Constraints on Early Paleozoic Deep-Ocean Oxygen Concentrations From the Iron Geochemistry of the Bay of Islands Ophiolite

Daniel A. Stolper, Xiaofei Pu, Max K. Lloyd, Nikolas I. Christensen, Claire E. Bucholz, Rebecca A. Lange

Research output: Contribution to journalArticlepeer-review


The deep ocean is generally considered to have changed from anoxic in the Precambrian to oxygenated by the Late Paleozoic (∼420–400 Ma) due to changes in atmospheric oxygen concentrations. When the transition occurred, that is, in the Early Paleozoic or not until the Late Paleozoic, is less well constrained. To address this, we measured Fe3+/ΣFe of volcanic rocks, sheeted dykes, gabbros, and ultramafic rocks from the Early Paleozoic (∼485 Ma) Bay of Islands (BOI) ophiolite as a proxy for hydrothermal alteration in the presence or absence of O2 derived from deep marine fluids. Combining this data with previously published data from the BOI indicates that volcanic rocks are oxidized relative to intrusive crustal rocks (0.35 ± 0.02 vs. 0.19 ± 0.01, 1 standard error), which we interpret to indicate that the volcanic section was altered by marine-derived fluids that contained some dissolved O2. We compare our results directly to the Macquarie Island and Troodos ophiolites, drilled oceanic crust, previously compiled data for ophiolitic volcanic rocks, and newly compiled data for ophiolitic intrusive rocks. These comparisons show that the BOI volcanic (but not intrusive) rocks are oxidized relative to Precambrian equivalents, but are less oxidized relative to Late Paleozoic to modern equivalents. We interpret these results to indicate that the Early Paleozoic ocean contained dissolved O2, but at concentrations ∼2.4× lower than for the Late Paleozoic to today.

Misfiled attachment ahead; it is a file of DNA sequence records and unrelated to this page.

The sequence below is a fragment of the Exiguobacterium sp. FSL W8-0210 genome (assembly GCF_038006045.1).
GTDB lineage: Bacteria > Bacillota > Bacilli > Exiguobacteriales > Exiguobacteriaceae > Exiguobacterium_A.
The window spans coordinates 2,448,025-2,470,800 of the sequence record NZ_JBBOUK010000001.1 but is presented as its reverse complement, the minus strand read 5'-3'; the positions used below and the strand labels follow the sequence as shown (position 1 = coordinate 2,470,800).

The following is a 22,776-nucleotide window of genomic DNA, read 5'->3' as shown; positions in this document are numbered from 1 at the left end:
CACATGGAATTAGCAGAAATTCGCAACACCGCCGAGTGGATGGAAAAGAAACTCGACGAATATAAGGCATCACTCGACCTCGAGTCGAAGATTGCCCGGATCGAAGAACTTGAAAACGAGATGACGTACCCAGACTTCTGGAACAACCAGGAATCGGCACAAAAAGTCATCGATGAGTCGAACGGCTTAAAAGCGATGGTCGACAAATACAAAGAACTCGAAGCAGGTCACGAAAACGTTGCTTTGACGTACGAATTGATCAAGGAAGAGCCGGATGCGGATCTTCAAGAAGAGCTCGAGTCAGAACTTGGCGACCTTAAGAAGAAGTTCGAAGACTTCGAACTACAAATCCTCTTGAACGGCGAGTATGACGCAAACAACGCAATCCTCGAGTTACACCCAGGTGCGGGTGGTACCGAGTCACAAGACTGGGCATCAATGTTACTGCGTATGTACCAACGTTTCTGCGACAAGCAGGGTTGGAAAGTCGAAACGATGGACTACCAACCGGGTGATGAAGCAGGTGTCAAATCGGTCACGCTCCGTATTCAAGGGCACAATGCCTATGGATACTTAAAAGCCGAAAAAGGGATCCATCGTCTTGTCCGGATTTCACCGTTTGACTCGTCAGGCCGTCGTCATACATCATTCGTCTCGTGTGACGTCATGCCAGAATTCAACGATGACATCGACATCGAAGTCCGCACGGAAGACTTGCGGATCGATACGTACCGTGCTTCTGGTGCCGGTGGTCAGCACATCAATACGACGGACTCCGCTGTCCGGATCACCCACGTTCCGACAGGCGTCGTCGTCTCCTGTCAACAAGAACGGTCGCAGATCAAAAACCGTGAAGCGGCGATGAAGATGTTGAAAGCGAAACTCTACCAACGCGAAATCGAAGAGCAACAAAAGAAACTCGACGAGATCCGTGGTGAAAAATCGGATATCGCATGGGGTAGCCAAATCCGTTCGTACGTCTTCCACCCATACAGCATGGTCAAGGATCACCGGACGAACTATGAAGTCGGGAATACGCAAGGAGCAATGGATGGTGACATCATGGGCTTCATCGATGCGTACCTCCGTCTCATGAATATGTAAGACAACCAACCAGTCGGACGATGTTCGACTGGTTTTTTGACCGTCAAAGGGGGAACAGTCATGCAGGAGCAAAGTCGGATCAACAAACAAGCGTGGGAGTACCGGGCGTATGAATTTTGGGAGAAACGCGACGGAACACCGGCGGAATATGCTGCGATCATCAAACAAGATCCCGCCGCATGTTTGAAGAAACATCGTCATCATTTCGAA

Original languageEnglish (US)
Article numbere2021GC010196
JournalGeochemistry, Geophysics, Geosystems
Issue number7
StatePublished - Jul 2022

All Science Journal Classification (ASJC) codes

  • Geophysics
  • Geochemistry and Petrology


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